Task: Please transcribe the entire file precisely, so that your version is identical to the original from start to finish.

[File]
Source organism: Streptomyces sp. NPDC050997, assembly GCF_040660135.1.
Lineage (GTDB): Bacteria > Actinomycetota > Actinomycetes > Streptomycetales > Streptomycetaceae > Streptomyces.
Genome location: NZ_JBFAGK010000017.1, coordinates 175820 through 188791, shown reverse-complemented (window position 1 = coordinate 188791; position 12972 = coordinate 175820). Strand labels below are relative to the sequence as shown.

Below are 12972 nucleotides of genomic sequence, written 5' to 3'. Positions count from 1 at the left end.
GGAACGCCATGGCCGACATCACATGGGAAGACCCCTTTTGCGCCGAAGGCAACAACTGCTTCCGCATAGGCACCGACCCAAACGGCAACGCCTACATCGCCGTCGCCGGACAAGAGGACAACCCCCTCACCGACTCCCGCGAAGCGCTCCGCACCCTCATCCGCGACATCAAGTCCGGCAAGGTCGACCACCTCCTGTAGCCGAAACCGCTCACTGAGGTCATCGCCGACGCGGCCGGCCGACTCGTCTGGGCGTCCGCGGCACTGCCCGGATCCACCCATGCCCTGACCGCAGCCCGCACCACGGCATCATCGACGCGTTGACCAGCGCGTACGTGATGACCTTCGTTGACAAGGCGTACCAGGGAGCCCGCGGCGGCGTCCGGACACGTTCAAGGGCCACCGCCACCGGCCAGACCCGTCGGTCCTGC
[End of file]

Source organism: Streptomyces sp. NPDC050997, assembly GCF_040660135.1.
Lineage (GTDB): Bacteria > Actinomycetota > Actinomycetes > Streptomycetales > Streptomycetaceae > Streptomyces.
Genome location: NZ_JBFAGK010000017.1, coordinates 175820 through 188791, shown reverse-complemented (window position 1 = coordinate 188791; position 12972 = coordinate 175820). Strand labels below are relative to the sequence as shown.

Below are 12972 nucleotides of genomic sequence, written 5' to 3'. Positions count from 1 at the left end.
GGAACGCCATGGCCGACATCACATGGGAAGACCCCTTTTGCGCCGAAGGCAACAACTGCTTCCGCATAGGCACCGACCCAAACGGCAACGCCTACATCGCCGTCGCCGGACAAGAGGACAACCCCCTCACCGACTCCCGCGAAGCGCTCCGCACCCTCATCCGCGACATCAAGTCCGGCAAGGTCGACCACCTCCTGTAGCCGAAACCGCTCACTGAGGTCATCGCCGACGCGGCCGGCCGACTCGTCTGGGCGTCCGCGGCACTGCCCGGATCCACCCATGCCCTGACCGCAGCCCGCACCACGGCATCATCGACGCGTTGACCAGCGCGTACGTGATGACCTTCGTTGACAAGGCGTACCAGGGAGCCCGCGGCGGCGTCCGGACACGTTCAAGGGCCACCGCCACCGGCCAGACCCGTCGGTCCTGC